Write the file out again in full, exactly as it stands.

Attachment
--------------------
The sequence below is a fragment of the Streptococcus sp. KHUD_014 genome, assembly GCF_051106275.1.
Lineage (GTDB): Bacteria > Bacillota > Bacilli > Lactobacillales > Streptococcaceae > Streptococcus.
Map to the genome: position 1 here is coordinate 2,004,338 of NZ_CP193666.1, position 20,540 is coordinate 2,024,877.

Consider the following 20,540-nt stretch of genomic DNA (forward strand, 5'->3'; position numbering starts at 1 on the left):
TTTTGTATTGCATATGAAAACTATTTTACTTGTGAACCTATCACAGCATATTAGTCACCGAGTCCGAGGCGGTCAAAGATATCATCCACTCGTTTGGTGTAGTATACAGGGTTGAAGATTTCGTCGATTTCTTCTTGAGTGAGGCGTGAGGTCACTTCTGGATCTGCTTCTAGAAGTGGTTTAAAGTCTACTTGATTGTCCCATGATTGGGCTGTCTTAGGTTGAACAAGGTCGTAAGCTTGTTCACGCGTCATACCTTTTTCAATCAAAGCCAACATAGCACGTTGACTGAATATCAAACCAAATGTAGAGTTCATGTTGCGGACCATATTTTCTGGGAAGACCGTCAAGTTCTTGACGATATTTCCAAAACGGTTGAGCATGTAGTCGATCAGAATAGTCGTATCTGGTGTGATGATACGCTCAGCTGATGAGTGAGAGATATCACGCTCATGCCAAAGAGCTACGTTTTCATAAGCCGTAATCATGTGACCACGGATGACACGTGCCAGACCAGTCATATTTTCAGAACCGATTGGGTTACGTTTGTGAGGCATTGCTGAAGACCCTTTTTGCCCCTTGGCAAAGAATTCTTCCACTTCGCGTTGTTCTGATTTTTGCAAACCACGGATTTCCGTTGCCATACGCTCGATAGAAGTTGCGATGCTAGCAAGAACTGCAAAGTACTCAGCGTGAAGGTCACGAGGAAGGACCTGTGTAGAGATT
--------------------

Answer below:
The sequence below is a fragment of the Streptococcus sp. KHUD_014 genome, assembly GCF_051106275.1.
Lineage (GTDB): Bacteria > Bacillota > Bacilli > Lactobacillales > Streptococcaceae > Streptococcus.
Map to the genome: position 1 here is coordinate 2,004,338 of NZ_CP193666.1, position 20,540 is coordinate 2,024,877.

Consider the following 20,540-nt stretch of genomic DNA (forward strand, 5'->3'; position numbering starts at 1 on the left):
TTTTGTATTGCATATGAAAACTATTTTACTTGTGAACCTATCACAGCATATTAGTCACCGAGTCCGAGGCGGTCAAAGATATCATCCACTCGTTTGGTGTAGTATACAGGGTTGAAGATTTCGTCGATTTCTTCTTGAGTGAGGCGTGAGGTCACTTCTGGATCTGCTTCTAGAAGTGGTTTAAAGTCTACTTGATTGTCCCATGATTGGGCTGTCTTAGGTTGAACAAGGTCGTAAGCTTGTTCACGCGTCATACCTTTTTCAATCAAAGCCAACATAGCACGTTGACTGAATATCAAACCAAATGTAGAGTTCATGTTGCGGACCATATTTTCTGGGAAGACCGTCAAGTTCTTGACGATATTTCCAAAACGGTTGAGCATGTAGTCGATCAGAATAGTCGTATCTGGTGTGATGATACGCTCAGCTGATGAGTGAGAGATATCACGCTCATGCCAAAGAGCTACGTTTTCATAAGCCGTAATCATGTGACCACGGATGACACGTGCCAGACCAGTCATATTTTCAGAACCGATTGGGTTACGTTTGTGAGGCATTGCTGAAGACCCTTTTTGCCCCTTGGCAAAGAATTCTTCCACTTCGCGTTGTTCTGATTTTTGCAAACCACGGATTTCCGTTGCCATACGCTCGATAGAAGTTGCGATGCTAGCAAGAACTGCAAAGTACTCAGCGTGAAGGTCACGAGGAAGGACCTGTGTAGAGATT